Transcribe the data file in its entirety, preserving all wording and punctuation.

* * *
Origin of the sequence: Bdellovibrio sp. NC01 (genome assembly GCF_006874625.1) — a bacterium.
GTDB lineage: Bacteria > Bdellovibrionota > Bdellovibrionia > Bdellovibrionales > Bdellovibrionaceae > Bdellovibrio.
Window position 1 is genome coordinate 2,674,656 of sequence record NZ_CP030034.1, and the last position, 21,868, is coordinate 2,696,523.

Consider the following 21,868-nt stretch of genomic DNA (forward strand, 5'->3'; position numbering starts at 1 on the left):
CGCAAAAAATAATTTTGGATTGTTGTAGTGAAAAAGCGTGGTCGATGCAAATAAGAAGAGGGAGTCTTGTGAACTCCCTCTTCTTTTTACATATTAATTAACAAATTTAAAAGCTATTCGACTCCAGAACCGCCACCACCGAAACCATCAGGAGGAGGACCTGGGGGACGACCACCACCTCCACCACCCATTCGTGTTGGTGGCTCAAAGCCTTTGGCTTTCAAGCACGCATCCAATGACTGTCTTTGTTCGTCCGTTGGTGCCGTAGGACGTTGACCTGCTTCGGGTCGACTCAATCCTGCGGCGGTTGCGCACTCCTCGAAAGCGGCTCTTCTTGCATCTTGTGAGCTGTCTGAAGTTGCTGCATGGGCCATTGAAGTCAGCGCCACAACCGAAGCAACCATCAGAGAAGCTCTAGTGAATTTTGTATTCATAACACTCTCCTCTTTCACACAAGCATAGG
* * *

Origin of the sequence: Bdellovibrio sp. NC01 (genome assembly GCF_006874625.1) — a bacterium.
GTDB lineage: Bacteria > Bdellovibrionota > Bdellovibrionia > Bdellovibrionales > Bdellovibrionaceae > Bdellovibrio.
Window position 1 is genome coordinate 2,674,656 of sequence record NZ_CP030034.1, and the last position, 21,868, is coordinate 2,696,523.

Consider the following 21,868-nt stretch of genomic DNA (forward strand, 5'->3'; position numbering starts at 1 on the left):
CGCAAAAAATAATTTTGGATTGTTGTAGTGAAAAAGCGTGGTCGATGCAAATAAGAAGAGGGAGTCTTGTGAACTCCCTCTTCTTTTTACATATTAATTAACAAATTTAAAAGCTATTCGACTCCAGAACCGCCACCACCGAAACCATCAGGAGGAGGACCTGGGGGACGACCACCACCTCCACCACCCATTCGTGTTGGTGGCTCAAAGCCTTTGGCTTTCAAGCACGCATCCAATGACTGTCTTTGTTCGTCCGTTGGTGCCGTAGGACGTTGACCTGCTTCGGGTCGACTCAATCCTGCGGCGGTTGCGCACTCCTCGAAAGCGGCTCTTCTTGCATCTTGTGAGCTGTCTGAAGTTGCTGCATGGGCCATTGAAGTCAGCGCCACAACCGAAGCAACCATCAGAGAAGCTCTAGTGAATTTTGTATTCATAACACTCTCCTCTTTCACACAAGCATAGG